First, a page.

Off the Menu: Farmhouse Fall Menu Features Seasonal Surprises

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Chef Rich Mead

The phrase “farm-to-fork” has become somewhat of a cliché in the restaurant industry, but for Rich Mead, owner and executive chef of Farmhouse at Roger’s Gardens, farm-to-fork has been his trademark at all of his restaurants for the past 20 years.

“In 1998 I decided to begin sourcing as much of our produce as I could through local farms and farmers, and my weekly trips to the market began. Once we made a commitment to this philosophy, our cooking and routines were changed forever,” said Chef Mead.

Not only does Chef Mead make the weekly trek to the Santa Monica Farmer’s Market, he has established relationships with boutique purveyors of fish, meat, produce and other items that reflect his desire to provide the best ingredients from the best sources.

Those ingredients are on full display with the new fall menu that Chef Mead recently unveiled. It’s full of seasonal ingredients prepared in both simple and creative ways.

Two weeks ago, I accompanied three fellow Firebrand Media editors on a field trip to Farmhouse to sample the new menu items.

Farmhouse seasonal cocktail

We began our adventure by tasting the seasonal cocktails: Dirty Dish Water with lemon, Jardesca, Amass gin, and evoo, and the Triple B Flavor Town with blackberry, bourbon, and egg white. We added The Answer (Benedictine, chartreuse, sweet vermouth, rye whiskey) and the Whim, which that day consisted of rye whiskey, wild honey, lemon, and marionberry liqueur from Oregon.

Next came the Autonomy Farms chicken liver pate ($15) with pickled green garlic, mustard greens, cucumber, radish, red onions, house made peach-apple jam, and grilled bread from Rye Goods Co.

Chicken liver pate

“Rye Goods is going to build a bakery in the Fun Zone,” Chef Mead told us. I made a mental note to follow up—nothing better than fresh baked artisanal bread. And if you like pate, which I do, you’ll love Chef Mead’s version with his market-fresh toppings.

Then it was on to a grilled pomegranate glazed salmon salad ($26) with roast butternut squash, pink lady apples, roast leeks, cherry tomatoes, quinoa, mixed lettuces, dijon vinaigrette, candied pecans, and pomegranate seeds. Like the other dishes to come, it was pretty on the plate and the flavors and textures mixed perfectly.

Salmon salad

Next came the market salad ($11), which was brought to us by Chef Mead’s right-hand man, Chef Allan Aguinaga, who has been at Farmhouse for the past two years after stints in the kitchens at Juliette, True Food, and Studio at the Montage.

“The salads here are very veggie forward,” Chef Aguinaga told us. “The market salad has been on the menu forever, and changes with the marketplace.”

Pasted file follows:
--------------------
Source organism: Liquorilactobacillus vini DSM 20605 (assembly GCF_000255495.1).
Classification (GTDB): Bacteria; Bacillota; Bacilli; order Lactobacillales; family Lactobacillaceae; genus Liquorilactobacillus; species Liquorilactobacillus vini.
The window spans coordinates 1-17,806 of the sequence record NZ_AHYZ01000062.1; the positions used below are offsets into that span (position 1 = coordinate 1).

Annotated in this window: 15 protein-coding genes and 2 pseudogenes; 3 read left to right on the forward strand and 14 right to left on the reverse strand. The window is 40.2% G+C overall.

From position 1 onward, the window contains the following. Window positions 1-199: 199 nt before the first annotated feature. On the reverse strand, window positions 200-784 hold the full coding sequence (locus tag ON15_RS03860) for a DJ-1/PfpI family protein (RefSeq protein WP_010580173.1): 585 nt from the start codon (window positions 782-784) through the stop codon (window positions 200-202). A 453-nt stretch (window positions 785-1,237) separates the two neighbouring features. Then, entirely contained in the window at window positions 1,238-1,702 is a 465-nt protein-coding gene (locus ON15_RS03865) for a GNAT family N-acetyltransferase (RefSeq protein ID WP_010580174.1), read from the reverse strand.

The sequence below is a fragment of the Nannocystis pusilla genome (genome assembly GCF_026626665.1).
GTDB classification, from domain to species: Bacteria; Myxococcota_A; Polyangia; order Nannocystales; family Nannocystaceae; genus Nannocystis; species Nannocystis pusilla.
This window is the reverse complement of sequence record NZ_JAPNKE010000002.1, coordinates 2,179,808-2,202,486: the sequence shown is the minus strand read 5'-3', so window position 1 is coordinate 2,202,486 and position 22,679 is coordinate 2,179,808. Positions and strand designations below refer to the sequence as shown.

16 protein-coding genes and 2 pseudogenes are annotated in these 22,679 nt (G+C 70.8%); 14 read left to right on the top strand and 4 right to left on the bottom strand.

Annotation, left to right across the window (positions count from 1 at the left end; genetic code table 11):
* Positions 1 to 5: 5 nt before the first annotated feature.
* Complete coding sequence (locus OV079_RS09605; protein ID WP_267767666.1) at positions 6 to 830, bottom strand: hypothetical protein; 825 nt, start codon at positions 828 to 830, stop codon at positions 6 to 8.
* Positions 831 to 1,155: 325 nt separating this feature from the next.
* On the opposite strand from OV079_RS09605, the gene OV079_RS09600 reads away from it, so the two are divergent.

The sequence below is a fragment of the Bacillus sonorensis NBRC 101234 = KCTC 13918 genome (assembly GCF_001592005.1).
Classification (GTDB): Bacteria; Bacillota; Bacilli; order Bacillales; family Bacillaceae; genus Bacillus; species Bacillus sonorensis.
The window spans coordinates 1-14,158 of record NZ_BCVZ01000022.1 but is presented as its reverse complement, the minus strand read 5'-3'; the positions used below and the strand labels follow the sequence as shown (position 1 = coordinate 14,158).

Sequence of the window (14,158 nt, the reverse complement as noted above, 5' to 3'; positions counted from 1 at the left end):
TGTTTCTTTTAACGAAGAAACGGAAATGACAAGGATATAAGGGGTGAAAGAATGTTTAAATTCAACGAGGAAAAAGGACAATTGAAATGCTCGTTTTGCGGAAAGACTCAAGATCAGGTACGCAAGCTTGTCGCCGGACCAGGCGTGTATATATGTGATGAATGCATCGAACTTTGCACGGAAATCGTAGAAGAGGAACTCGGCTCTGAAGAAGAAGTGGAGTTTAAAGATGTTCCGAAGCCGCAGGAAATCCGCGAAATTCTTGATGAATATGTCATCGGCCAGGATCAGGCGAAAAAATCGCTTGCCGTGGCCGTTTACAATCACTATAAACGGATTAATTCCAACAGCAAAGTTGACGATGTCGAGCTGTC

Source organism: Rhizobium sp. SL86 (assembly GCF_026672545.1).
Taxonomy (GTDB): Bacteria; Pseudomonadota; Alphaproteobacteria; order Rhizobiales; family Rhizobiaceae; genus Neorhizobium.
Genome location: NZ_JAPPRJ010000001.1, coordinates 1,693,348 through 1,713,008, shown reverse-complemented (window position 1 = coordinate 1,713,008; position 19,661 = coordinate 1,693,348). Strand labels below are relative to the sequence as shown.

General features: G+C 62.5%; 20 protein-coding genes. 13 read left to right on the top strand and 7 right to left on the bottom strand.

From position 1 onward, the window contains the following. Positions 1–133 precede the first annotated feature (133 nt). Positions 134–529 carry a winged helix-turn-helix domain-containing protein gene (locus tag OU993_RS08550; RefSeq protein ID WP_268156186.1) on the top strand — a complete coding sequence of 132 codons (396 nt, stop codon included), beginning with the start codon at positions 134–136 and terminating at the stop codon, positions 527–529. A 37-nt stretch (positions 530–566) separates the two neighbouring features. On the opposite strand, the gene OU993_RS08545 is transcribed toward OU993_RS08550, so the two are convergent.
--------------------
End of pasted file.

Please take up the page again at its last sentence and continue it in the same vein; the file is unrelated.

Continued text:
The fall menu version has persimmons, raisins, radish, Persian cucumbers, cherry tomatoes, lettuces, balsamic vinaigrette, pistachios, and goat cheese.

Grilled swordfish

We chatted with Chef Aguinaga, who stated that “Rich is an amazing mentor, it’s incredible to be here. I am passionate about what we do here. The market salad is a representation of what get from the farms. It goes beyond just buying produce. Food is more than just something to put out to sell for money. It’s an ideal.”

We also loved the grilled dijon soy glazed pork tenderloin ($29) with parmesan potato cakes, braised red cabbage, apple raisin compote, and apple jack brandy sauce, and the grilled pomegranate glazed swordfish ($34) with rapini and roast butternut squash, charred leek and potato puree, and pomegranate seeds.

We completed our meal with a trio of desserts (all $9 each): Windrose Farms apple cobbler with cornmeal thyme biscuit, vanilla bean ice cream, and apple sage sauce; banana and sweet potato bread pudding with white chocolate sauce, blueberry compote, vanilla bean ice cream, and toasted pistachios; and toasted almond cake with pomegranate honey sauce, poached pear, and sweet cream.

Banana and sweet potato bread pudding

Overall, the dishes were indeed an ode to fall, and a salute to the fresh produce carefully curated by Chef Mead and his team.

“Rich’s undying devotion to his true cause is nothing I have ever seen in this industry,” noted Chef Aguinaga. “I have seen people think of food as a way of making money, but that is not how we think here. Even though we are a successful restaurant, we make food to encapsulate what the farms give us, and that ideal will permeate my career and leave a lasting legacy for Rich.”  

For information on Farmhouse, visit


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